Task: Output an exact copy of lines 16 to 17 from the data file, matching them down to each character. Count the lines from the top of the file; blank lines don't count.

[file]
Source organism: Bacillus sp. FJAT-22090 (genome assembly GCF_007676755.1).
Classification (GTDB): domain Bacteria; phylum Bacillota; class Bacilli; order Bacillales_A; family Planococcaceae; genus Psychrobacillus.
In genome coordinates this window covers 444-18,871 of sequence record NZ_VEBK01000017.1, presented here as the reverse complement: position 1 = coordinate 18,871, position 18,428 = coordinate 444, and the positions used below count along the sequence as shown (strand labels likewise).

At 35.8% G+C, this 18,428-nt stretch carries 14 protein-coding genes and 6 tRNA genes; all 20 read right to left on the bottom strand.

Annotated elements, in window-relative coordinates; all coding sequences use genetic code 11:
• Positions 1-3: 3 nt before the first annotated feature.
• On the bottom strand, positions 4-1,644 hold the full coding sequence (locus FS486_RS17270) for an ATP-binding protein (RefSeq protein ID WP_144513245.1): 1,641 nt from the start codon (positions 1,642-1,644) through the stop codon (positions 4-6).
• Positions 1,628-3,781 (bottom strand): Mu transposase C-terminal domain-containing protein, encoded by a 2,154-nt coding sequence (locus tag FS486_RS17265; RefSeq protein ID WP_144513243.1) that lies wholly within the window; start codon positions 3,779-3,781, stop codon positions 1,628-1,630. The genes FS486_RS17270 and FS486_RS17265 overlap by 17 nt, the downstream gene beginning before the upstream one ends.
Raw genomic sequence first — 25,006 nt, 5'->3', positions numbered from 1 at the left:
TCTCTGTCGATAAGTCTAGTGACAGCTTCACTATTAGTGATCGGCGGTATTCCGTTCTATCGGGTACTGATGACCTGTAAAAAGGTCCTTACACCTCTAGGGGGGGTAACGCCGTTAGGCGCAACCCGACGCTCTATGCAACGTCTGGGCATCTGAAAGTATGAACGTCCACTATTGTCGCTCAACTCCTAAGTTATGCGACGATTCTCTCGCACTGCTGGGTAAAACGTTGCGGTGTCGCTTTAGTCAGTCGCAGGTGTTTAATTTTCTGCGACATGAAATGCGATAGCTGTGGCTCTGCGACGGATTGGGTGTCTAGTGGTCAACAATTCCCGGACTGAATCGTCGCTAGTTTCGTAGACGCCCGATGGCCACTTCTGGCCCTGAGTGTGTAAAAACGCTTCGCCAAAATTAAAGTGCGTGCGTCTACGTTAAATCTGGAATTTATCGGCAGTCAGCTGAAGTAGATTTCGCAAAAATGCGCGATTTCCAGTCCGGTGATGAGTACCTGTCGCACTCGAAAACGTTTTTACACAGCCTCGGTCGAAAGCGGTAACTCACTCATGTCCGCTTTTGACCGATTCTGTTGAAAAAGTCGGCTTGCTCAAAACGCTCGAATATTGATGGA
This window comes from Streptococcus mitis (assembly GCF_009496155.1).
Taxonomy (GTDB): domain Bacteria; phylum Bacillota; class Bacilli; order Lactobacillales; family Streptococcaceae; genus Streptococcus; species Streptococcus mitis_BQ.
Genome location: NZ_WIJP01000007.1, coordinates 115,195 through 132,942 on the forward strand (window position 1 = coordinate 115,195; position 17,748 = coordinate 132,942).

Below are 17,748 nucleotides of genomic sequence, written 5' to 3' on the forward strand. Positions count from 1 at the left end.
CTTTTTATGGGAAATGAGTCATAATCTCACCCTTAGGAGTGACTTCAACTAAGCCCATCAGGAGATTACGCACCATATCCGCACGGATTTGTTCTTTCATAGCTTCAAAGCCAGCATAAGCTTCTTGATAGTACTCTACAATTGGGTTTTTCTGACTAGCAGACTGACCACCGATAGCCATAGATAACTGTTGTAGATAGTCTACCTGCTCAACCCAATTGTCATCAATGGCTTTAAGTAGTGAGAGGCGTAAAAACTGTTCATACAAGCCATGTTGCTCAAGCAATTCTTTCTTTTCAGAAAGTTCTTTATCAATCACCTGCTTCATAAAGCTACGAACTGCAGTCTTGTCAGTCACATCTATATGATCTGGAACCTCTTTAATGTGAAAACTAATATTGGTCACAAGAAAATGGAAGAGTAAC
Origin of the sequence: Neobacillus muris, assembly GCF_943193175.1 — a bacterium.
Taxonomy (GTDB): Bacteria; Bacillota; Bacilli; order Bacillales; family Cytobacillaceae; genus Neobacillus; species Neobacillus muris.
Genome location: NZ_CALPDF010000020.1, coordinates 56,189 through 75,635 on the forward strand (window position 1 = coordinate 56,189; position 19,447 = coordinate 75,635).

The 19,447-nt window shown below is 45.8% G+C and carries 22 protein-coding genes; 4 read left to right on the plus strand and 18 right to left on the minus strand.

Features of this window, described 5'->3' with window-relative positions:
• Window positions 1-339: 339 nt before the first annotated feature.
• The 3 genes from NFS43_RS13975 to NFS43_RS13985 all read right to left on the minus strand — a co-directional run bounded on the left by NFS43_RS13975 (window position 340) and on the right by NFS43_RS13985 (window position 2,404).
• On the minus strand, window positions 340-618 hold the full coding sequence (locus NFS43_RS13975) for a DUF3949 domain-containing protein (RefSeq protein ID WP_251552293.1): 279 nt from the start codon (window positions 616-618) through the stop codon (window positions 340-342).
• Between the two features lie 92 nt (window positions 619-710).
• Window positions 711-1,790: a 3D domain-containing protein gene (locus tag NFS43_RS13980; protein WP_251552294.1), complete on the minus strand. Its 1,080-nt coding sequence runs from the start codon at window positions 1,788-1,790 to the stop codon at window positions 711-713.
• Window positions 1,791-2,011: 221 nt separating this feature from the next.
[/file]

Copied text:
Origin of the sequence: Neobacillus muris, assembly GCF_943193175.1 — a bacterium.
Taxonomy (GTDB): Bacteria; Bacillota; Bacilli; order Bacillales; family Cytobacillaceae; genus Neobacillus; species Neobacillus muris.